Head teachers from Glenrothes high schools have given councillors an insight into how pupils are gaining essential life skills to help them succeed.
Self belief, confidence, sound communication skills and health and wellbeing were some of the key areas in which the educational curriculum has been shaped to give school leavers an added edge to achieve in the jobs market or further educational environments.
Councillors at this month’s Glenrothes Area Committee quizzed education officers and head teachers - Alan Pithie, Neil McNeill and Ruth McFarlane - as they presented their school’s six month attainment reports.
All three schools reported improvements in school attainment following a sustained focus on the core skills of literacy and numeracy that has closed the gap for the most derived youngsters.
Ruth McFarlane, head at Glenrothes High School: “I welcome the promotion of equality in the efforts to raise the level of attainment in Glenrothes schools, the focus should be on this provision as we all know that there is not always an equity in the home lives of all pupils.
“We have 76 per cent of pupils attending Glenrothes High come from the bottom five sectors within the social deprivation indicator which in itself presents a major challenge for the school and for the pupils.”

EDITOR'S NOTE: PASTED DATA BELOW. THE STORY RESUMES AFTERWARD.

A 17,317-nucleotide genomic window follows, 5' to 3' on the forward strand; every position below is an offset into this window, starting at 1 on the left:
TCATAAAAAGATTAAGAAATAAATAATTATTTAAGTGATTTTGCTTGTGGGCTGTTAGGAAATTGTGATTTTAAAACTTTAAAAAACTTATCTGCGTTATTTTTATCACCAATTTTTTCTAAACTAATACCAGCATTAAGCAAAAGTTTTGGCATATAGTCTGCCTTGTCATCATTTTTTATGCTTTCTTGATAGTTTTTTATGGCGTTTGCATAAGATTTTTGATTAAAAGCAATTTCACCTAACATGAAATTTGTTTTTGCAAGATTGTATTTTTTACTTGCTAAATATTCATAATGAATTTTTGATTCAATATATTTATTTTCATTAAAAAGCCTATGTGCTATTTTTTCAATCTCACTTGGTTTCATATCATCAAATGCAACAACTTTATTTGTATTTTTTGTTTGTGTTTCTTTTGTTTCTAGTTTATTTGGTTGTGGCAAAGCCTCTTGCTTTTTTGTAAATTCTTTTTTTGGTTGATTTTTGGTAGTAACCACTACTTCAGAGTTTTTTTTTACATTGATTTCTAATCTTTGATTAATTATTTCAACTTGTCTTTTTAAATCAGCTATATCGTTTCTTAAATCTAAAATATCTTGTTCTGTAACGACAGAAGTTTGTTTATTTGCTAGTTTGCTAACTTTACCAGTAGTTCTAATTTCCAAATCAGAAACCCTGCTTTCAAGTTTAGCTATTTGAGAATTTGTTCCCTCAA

In a report councillors were also told working effectively in partnership with other groups and agencies such as job clubs, council-led initiatives and examples including the likes of the Duke of Edinburgh Award Scheme were essential in achieving equality in educational attainment and learning that no one service could achieve in isolation.
Mr Pithie, head teacher at the new Auchmuty High School, said: “Developing communication skills for our pupils has given them a vital tool in which they can project themselves and their abilities in the wider world.
“No longer is it adequate to just have the the educational results, youngsters have to have a range of essential life skills that will equip them and make them succeed once they leave the safety of the classroom.
“Our inclusive approach within the school will create students that are flexible and can adapt in the workplace, yet remain lifelong learners.”
Neil McNeill, head teacher at Glenwood High, told councillors that they had instilled a flexible approach to learning for all children whatever the social background, home life and ability.
He added:” We have to offer pupils a meaningful curriculum, remove the bias to their learning and give them every opportunity to achieve in their education.”
Councillors praised the progress being made and called for ongoing reports.